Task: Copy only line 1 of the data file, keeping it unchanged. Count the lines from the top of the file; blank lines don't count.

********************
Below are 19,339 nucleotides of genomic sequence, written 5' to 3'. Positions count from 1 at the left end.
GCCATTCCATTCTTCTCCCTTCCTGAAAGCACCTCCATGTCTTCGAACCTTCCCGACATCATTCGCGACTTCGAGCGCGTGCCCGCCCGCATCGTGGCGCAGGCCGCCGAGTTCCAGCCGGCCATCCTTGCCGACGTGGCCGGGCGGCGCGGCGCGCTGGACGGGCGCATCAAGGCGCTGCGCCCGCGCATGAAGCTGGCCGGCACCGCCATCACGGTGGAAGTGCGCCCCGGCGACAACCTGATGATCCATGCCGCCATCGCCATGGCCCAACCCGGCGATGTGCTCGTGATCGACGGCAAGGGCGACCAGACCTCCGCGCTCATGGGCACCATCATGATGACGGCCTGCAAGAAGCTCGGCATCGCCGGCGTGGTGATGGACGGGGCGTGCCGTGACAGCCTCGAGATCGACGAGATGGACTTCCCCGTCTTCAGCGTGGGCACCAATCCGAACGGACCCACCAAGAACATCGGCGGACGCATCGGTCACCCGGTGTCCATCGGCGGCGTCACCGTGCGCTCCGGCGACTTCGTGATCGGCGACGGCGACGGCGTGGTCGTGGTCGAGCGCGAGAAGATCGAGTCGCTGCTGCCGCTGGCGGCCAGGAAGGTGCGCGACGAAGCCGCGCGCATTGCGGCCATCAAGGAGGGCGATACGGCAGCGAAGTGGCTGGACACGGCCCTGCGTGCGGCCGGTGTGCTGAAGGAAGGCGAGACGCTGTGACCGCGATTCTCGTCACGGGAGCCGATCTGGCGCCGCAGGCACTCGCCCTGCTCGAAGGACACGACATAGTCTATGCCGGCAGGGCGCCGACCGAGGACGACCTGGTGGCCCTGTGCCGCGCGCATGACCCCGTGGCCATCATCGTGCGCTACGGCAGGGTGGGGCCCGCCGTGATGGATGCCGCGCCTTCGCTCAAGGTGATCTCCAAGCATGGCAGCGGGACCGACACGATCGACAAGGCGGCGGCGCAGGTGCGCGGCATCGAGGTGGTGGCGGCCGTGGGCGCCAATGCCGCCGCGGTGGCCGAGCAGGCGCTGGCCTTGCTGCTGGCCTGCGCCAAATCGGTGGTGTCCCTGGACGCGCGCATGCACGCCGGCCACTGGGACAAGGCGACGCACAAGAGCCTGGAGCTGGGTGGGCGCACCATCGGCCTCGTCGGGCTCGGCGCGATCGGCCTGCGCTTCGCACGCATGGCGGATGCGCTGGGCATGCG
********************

Below are 19,339 nucleotides of genomic sequence, written 5' to 3'. Positions count from 1 at the left end.